Stableford (2007) details the historical formation of Cosmic Horror prior to Lovecraft. Describe in brief this formation and how it affected the Lovecraftian School of Cosmic Horror which would soon become the gold standard. Can you see any of these historical movements having an influence in The Shadow Over Innsmouth or The Void?
Lovecraft and The Void- the Horror of Science.
HP Lovecraft was a sad guy. Raised by an overprotective, yet unloving, mother, effeminate, friendless and fatherless – having lost his father to madness caused by syphilis– he believed himself ugly and was plagued by nightmares as a child. (Lovecraft: Fear of the Unknown, 2008) The amalgamation of this childhood, his atheistic views and his utter paranoia was a perfect breeding-ground for the cosmic horror he created, not to mention that -although he was reclusive- Lovecraft was very much a product of the cultural zeitgeist of his time.
Before Lovecraft, traditionally, horror had been rooted in the fear of God, the devil and the crossing of spiritual boundaries –
the practice of witchcraft, paganism, or the attempt at “playing God” such as in Mary Shelley’s Frankenstein (Stableford, 2007).
But the beginning of the 20th Century brought much change in the social and scientific world, bringing terrors both more corporeal and existential. America experienced extreme economic highs and lows in Lovecraft’s lifetime, giving way to bigger and more literate audiences, but in an increasingly cosmopolitan world (Rogers, n.d.). People in turn-of-the-century America were more educated, better connected, and wealthy; the fears of the time were becoming more modern. Lovecraft’s stories often depict characters dissolving into madness from attempting to comprehend truths too vast for human understanding. Lovecraft invented the genre “in which horror arises from knowledge that is too much to bear.” (Stableford, 2007). If heaven and hell were bound to humans and earth, then the idea of an endless cosmos of impossible size that relegates our entire planet to a mere spec of dust on the space-time continuum could inspire horrors that could even dwarf the devil.
A growing horror of the possibilities of scientific advancement was, by the time of Lovecraft’s youth, already there on the bookshelves. H.G Wells’ The Island of Doctor Moreau was published in 1896 – a story steeped in the gruesome reinvention of the flesh and the crossing of lines between animal and human. Edgar Allen Poe, a favourite of Lovecraft, had published a prose poem called Eureka, in 1848, which details a number of vast, uncaring universes, (Stableford, 2007). In the Shadow over Innsmouth, these early versions of horror are explored alongside the greater ramifications of such notions- Lovecraft asked a frightful question- if such inhuman yet conscious creatures can exist, what does that mean for us as a human race?
The Void and The Shadow Over Innsmouth answer this question in very different ways, but end up with essentially the same answer: nothing. Well, not nothing exactly, but the vast uncaring nothingness of a universe that couldn’t give a damn about the human search for meaning in the world. In TSOI, the protagonist begins as a reasonably curious man looking about a strange town, and ends up as a half-human creature looking forward to his transformation into the very thing that so terrified him throughout his tale. In The Void, more characters experience transformation into the grotesque, and in more viscerally disturbing ways. The protagonist in The Void doesn’t end his story craving the power that comes from a grotesque transformation into the inhuman – that comes in form of the Doctor who wishes to be a god, like Victor Frankenstein without his fatal moral compass. Both stories do, in the end, glimpse a universe of magnitude massive enough to drive men mad.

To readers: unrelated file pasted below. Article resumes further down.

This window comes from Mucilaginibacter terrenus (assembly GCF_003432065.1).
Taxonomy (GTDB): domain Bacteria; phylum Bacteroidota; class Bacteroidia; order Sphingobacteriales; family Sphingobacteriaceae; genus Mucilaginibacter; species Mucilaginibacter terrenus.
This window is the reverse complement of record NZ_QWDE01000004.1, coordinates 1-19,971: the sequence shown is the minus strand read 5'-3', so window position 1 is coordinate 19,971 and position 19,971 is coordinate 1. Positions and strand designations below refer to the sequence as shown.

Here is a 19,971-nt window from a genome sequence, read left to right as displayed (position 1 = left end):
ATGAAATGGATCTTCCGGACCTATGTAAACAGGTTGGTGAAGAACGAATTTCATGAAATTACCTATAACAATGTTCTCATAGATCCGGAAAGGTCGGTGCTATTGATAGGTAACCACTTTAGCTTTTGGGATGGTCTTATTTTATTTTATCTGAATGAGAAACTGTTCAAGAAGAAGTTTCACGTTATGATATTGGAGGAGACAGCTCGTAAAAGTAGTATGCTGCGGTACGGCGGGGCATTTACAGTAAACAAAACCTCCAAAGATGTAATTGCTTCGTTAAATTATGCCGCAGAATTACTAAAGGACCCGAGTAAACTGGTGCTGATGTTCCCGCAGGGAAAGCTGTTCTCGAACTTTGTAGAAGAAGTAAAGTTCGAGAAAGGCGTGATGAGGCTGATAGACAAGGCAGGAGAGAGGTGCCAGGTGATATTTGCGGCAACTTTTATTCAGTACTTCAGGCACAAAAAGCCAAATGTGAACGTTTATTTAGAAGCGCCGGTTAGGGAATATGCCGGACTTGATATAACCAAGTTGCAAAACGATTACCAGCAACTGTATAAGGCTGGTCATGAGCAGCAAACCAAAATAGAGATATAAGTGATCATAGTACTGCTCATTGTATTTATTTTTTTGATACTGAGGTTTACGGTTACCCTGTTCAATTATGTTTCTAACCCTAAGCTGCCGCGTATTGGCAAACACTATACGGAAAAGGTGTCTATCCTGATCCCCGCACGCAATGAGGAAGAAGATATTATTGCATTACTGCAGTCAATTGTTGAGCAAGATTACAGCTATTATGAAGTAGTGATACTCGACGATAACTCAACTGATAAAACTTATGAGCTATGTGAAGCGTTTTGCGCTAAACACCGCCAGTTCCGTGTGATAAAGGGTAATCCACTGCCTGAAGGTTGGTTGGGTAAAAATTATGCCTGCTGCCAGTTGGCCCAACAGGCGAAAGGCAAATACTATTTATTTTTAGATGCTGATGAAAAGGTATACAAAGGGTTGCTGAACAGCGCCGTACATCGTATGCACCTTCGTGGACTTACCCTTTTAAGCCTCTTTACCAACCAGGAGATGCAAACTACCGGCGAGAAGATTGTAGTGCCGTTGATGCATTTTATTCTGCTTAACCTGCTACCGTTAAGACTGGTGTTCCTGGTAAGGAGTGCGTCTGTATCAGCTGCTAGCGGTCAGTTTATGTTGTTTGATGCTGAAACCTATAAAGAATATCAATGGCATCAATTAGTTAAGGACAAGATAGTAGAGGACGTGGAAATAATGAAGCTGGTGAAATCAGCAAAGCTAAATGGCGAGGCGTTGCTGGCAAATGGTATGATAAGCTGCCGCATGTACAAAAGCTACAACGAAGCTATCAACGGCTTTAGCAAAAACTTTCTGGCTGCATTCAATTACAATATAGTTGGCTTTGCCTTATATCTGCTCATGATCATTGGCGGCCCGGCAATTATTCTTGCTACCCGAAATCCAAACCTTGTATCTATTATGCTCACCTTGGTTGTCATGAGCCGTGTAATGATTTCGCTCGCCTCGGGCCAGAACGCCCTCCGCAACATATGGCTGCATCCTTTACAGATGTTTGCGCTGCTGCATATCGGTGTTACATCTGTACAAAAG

It can definitely be argued that there are better stories in which these themes are explored- The Void, while undeniably horrifying, falls apart towards the end and unfortunately doesn’t succeed at the Cosmic horror end of the storytelling equation,(Harvey, 2017). Also, the crossover between biologically grotesque and the fear of a universe too complex for human understanding is, debatably, better described in Lovecraft’s 1920 short story, From Beyond.
Whether or not the works have perfectly captured their intended meaning, the moments of catharsis are absolutely there, exploring the themes of cosmic horror and body horror from standpoints deeply inspired by the fabric of stories that came before them.
Rogers, D. (n.d.). The Progressive Era to the New Era, 1900-1929. Retrieved July 24, 2019, from https://www.gilderlehrman.org/history-now/progressive-era-new-era-1900-1929
Harvey, D. (April, 2017). Variety Magazine, Film Review: ‘The Void’. Retrieved July 27, 2019, from https://variety.com/2017/film/reviews/the-void-review-1202023638/
Lovecraft: Fear of the Unknown. (2008). [DVD] Directed by F. Woodward. Frank H. Woodward, William Janczewski, James B. Myers.
Stanford, B. (2007). Cosmic Horror. In S.T. Joshi (Ed.), Icons of Horror and the Supernatural: An Encyclopedia of Our Worst Nightmares, Volume 1. California, Greenwood Press.
Shelley, Mary Wollstonecraft, 1797-1851. (1998). Frankenstein, or, The modern Prometheus : the 1818 text. Oxford ; New York :Oxford University Press
Wells, H. G. (Herbert George), 1866-1946. (1977). The island of Dr. Moreau / a novelization. Garden City, New York :Doubleday,
Poe, Edgar Allan. (1848) Eureka: A Prose Poem. New York: Putnam